I’ve always had a fantasy about opening a punk-rock tiki bar. Think of it: a dark room with lots of bamboo crap, busted surfboards, torches on the patio, and a jukebox that has both Cecilio & Kapono and The Adolescents.

Throw in a decent PA and a stage big enough for a drum riser, and you’ve got the place where everybody knows my name. I’d call it … actually, I have no idea. And therein lies the rub. As far as I’m concerned, a bar’s name is nearly as important as its location. Sure, if you’re opening a dive-lounge, you can call it anything ending in a possessive: Al’s, Steve’s, J&J’s. Same with a sports bar: Just pull a name out of a hat, put some tv’s on the walls, and there ya go. (Big Apple Café, Stingray’s, The Bronx Zoo?!) But to do something different, something that hasn’t been done before, you can’t just slap any old name on the door and start counting the money. Matching the right name to the right vibe is practically an art form.

Which brings us to The Blue Grotto. As the bassist in a local band, I never thought about playing there before. I dunno. With its low ceiling, circuitous and cramped quarters, and candles everywhere, the joint near the University-Camp Bowie intersection never struck me as a place where I could plug in and do damage to people’s eardrums. But, lo and behold, last week I opened my eyes and there I was, on stage at The Blue Grotto, plugged in, and playing a bon voyage party for a friend of a friend. I had my reservations. My drummer scouted the place a week earlier. He reported back, “The place is small and concrete, and we’ll have to bring our own soundsystem,” which usually translates to “It sounds like ass, and we’re gonna be sweating balls.”


Fortunately, my fellow rhythm man doesn’t write for Fodor’s. While technically accurate, his description leaves out a few details. For one, the concrete can be found only on the floor, and it didn’t produce the sort of deafening, locker-room echo I imagined. For another, there’s the ceiling: I don’t know if the designers intended for the room to function as a live music venue, but they made a lucky guess when dropping the top. It’s covered in the kind of wood panels that provide a warm, dim atmosphere as well as dampen down any unpleasant frequencies bouncing off the floor.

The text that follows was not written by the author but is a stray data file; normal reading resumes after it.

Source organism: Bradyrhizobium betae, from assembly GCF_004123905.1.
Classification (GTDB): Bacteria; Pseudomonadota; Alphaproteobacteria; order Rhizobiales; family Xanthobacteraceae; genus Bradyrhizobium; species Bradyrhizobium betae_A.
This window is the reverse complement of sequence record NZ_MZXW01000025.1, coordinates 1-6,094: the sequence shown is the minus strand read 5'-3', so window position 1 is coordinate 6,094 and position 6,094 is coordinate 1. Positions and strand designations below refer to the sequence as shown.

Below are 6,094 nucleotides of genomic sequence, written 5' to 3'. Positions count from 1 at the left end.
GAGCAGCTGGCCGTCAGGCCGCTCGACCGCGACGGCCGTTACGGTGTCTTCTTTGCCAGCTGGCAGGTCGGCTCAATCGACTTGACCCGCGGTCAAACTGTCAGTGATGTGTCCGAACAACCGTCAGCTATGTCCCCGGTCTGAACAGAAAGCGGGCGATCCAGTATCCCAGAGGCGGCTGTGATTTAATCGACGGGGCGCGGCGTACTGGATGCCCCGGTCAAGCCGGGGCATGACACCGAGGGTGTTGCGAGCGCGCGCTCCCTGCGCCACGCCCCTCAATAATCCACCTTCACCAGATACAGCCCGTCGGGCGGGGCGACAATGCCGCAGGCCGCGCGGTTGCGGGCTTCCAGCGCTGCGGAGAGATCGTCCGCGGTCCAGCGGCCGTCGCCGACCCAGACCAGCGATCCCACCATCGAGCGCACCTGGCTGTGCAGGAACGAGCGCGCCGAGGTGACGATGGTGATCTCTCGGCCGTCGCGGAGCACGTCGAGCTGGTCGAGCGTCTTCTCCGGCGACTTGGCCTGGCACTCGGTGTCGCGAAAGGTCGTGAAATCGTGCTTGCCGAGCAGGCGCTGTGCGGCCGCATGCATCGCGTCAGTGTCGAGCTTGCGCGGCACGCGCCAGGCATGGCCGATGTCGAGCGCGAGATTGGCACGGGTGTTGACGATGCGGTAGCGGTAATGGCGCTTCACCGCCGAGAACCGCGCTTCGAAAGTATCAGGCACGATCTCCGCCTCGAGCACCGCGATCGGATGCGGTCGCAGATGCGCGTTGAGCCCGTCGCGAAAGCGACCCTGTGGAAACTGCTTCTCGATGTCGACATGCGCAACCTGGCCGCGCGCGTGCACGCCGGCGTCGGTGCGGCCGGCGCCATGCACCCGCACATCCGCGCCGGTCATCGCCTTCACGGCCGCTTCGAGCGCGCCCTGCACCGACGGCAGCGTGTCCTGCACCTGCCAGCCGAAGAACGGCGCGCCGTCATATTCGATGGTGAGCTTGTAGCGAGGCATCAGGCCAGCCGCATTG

Then there’s the room itself. The walls are red brick and accented by wood countertops, making the entire joint feel cozy but not like some soporific, faux-English pub. It’s a little like hanging out at Charleston’s, except you don’t get that depressing-cheesy Medieval Times-feel. Perhaps as a nod to its name, The Blue Grotto is also finished in blue rope lights. The overall effect makes the already-intimate bar feel like you own it. It’s sort of like the West Seventh Street area’s answer to The Moon, minus the latter’s cavernous feel.

Ever since The Blue Grotto opened about a year ago, it has been plagued by rumors of its seemingly always-eminent demise. But in addition to the vibe – and killer sandwiches – the joint has enough regulars of various types (young, old, rich, poor, shaven, unshaven) to give it the potential to be a destination. It’s not really a tiki bar, and it’s definitely not a punk bar, but it does have the sort of underwater ambience that I’d want of my own watering hole. On top of all that, the staff hooked us up with free club sandwiches. Shaka, brau, mother-huncher.

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